Local officials are still searching for a woman reported missing over the weekend, after an alligator attacked her as she was paddling her kayak. Authorities stated that 28 year-old Maggie Bennett was attacked shortly before 9 a.m. Saturday while kayaking with friends on a local creek. This is the fifth attack this summer by alligators on unsuspecting women in kayaks.
Department of Wildlife representative, Paul Hogan, commented on the situation during a press conference. He noted that the attack occurred in fairly shallow water and there were no warning signs.
“There were no warning signs,” he stated. “This individual was enjoying a peaceful time on the water when she was violently attacked by what we believe to be, a twelve to fourteen foot alligator. According to statements from those present, the gator lunged out of the water and pulled her under. Several of her friends and family attempted to rescue her, but were impeded in their efforts due to their high blood alcohol content levels.”
Hogan noted that this incident has several similiarities to previous attacks. He noted that all of the attacks occurred on or near the water. Also all of the women were either sitting in the kayak or standing next to it. He also noted that all the kayaks were made of a polypropylene blend and that the scent of this material may have attracted the alligators as well as the color of the material. “What we have to remember is these animals are known as alpha-predators. They are at the top of the food chain in their environment. However, they are not known for attacking a grown adult. Especially one in a boat. However, we are investigating whether or not they are potentially attracted to the kayak itself. It is scientifically proven that these gators are attracted to bright colors. In each case they have attacked kayaks that were painted multiple shades of bright blue, green, pink, white, and other shades. I would advise avoiding these colors of kayaks until we can fully assess the validity of the situation at hand.”
Hogan also added that before going on the water, it may be best to coat the kayak with a substance to disrupt the olfactory senses of the alligator. “Our scientists have suggested to spray a light coating of any petroleum based product onto the surface of the kayak. This will confuse and repel the alligators, and create a lifesaving barrier between you and them; provided neither of you smoke cigarettes.”
He also dispelled one myth about the attacks and why they were occurring with such frequency. “I want it to be known that there is no truth to the rumor that these gators are attacking women because they are on their monthly cycles. According to witness statements, none of the victims were menstrual cycling at the time they were attacked. In fact, three of the victims were not capable anymore of going through the cycle as they had already entered the menopause. Furthermore, until we apprehend the gators in question, we will be unable to determine if the attacks are caused due to the alligator menstruating.”
When asked what he thought caused the alligator to attack Maggie Bennett, her fiance John Crowder, responded. “The devil. The devil brought that beast to bear on my beautiful bride to be,” he stated as he fought back tears. “I don’t think it was anything to do with her, or that there kayak color. I know it weren’t her monthly visitor. Unless it had come after that last sand bar we stopped at about a quarter mile back. No, I tell ya, it was the devil.”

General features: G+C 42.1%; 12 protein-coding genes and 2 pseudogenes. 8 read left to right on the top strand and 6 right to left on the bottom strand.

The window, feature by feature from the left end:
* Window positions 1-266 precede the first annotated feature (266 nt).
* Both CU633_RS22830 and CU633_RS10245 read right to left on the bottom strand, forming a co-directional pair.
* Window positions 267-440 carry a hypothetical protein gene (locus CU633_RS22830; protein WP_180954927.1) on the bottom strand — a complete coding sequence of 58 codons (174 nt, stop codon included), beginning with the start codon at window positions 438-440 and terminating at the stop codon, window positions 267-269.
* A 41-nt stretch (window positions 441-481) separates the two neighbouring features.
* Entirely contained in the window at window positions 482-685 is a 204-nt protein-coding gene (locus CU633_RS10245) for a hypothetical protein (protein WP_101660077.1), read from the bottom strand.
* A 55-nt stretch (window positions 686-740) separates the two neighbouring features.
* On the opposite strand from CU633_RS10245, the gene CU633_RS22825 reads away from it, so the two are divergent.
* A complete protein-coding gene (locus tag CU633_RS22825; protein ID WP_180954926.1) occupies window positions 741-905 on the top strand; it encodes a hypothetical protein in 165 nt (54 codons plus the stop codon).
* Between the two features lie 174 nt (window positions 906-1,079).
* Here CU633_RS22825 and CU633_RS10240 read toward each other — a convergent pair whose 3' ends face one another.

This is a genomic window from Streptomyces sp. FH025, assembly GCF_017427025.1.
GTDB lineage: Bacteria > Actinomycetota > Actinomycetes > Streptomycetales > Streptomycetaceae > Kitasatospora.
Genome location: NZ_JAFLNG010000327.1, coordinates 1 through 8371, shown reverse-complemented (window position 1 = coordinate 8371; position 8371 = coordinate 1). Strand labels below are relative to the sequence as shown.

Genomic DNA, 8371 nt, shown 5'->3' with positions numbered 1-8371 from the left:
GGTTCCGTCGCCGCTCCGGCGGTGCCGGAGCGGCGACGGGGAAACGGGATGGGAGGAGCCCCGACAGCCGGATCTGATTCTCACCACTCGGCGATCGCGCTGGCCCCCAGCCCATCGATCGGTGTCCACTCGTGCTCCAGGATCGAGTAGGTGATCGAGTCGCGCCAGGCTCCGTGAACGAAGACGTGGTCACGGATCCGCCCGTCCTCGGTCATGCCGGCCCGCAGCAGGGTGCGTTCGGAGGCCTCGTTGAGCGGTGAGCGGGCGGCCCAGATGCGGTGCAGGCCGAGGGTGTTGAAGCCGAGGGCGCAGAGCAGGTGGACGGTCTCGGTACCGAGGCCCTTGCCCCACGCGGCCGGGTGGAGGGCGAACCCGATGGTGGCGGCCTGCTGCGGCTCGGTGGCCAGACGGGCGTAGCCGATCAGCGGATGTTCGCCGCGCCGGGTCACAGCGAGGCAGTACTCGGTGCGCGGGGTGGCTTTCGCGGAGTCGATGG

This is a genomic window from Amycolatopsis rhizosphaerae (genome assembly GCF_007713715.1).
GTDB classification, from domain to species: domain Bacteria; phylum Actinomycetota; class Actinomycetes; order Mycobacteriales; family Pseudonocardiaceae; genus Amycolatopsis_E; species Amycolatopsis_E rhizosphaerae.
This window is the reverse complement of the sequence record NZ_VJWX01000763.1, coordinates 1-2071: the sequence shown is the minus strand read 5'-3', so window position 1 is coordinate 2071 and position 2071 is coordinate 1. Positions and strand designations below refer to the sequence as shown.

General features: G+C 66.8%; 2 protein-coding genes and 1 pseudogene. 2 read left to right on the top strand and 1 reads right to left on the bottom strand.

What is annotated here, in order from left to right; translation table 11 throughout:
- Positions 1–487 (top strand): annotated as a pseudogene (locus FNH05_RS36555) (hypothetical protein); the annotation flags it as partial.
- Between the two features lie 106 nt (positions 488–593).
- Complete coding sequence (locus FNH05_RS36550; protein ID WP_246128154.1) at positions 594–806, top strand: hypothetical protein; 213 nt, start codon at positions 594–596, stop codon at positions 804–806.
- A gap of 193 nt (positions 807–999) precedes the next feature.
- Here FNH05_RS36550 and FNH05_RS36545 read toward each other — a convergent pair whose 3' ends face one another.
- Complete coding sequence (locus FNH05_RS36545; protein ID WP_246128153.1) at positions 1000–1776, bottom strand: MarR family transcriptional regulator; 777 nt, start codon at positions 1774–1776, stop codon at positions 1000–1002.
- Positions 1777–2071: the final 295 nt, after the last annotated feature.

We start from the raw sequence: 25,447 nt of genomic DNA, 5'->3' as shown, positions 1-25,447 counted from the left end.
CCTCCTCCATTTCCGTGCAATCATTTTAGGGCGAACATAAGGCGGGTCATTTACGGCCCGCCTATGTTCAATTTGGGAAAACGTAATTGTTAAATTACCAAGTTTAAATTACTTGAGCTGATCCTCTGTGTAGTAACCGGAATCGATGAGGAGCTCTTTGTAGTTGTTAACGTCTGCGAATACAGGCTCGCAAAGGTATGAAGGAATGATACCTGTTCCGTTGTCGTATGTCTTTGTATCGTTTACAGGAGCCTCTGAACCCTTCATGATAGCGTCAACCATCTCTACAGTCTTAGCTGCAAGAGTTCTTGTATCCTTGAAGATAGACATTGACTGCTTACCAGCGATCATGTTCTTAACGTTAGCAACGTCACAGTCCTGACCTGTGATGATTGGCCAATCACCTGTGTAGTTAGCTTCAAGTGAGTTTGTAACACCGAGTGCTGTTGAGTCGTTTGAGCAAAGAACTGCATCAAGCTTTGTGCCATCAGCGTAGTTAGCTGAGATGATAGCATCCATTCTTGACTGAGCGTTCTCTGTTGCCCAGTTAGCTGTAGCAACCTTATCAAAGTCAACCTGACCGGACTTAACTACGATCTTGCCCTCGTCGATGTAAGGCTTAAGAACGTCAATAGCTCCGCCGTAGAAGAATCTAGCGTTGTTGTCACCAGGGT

A family representative spoke with us on condition of anonymity due to pending warrants. He stated that the young couple were scheduled to be married in the fall, and had planned to move into their new home they purchased. This week was supposed to be a happy one, as the house was scheduled to be delivered that day. Then, as if on cue, a truck drove by with the house in tow. The man stood there and slowly shook his head as tears filled his eyes. He told me that the couple had planned for a large family, but now he doubted as to whether one person really needed the double-wide.
On the town square, citizens were still shocked and reeling from the tragedy. A ribbon was tied to the front door of local coffee shop where Maggie worked. Inside customers and co-workers were still trying to deal with the tragedy.
“She was such a good friend,” stated Ginger Swahlo, a waitress at the coffee shop and co-worker of Maggie’s. “We are all just in shock. That girl was full of life, and had such a bright future ahead of her. She dreamed of being an artist and someday opening a art gallery here in town, or maybe even in the city. Let me tell ya, that girl could draw. Heck, when I was wanting to cover up my last ex-husband’s name, I asked her to draw something over it. Fore I knowed, it we was at the tattoo parlor and bam! Old boy is outta my life and covered by these here roses.” She lifted her shirt to show me the artwork Maggie had designed. She was correct, the roses were beautifully drawn and the name of her ex was barely noticeable; and even then only when she moved the breast out of the way and the light cast down on the skin at a perfect angle.
Back at the creek near the site of the accident, authorities are still busy trying to locate Maggie Bennett. While they still hope for a positive outcome, reality is starting to sink in that this has turned from a rescue to a recovery situation. As they slowly wade through the water and mud their thoughts turn to the questions that need to be asked as to how another tragedy like this can be avoided. Should colorful kayaks be banned? Should laws be enacted to deter alligators from attacking people? Should warning signs be posted in the water warning of potential attacks by alligators?
No one knows for sure. And right now, the only thing that matters to the friends and family of Maggie Bennett is the recovery of her body so they can have closure.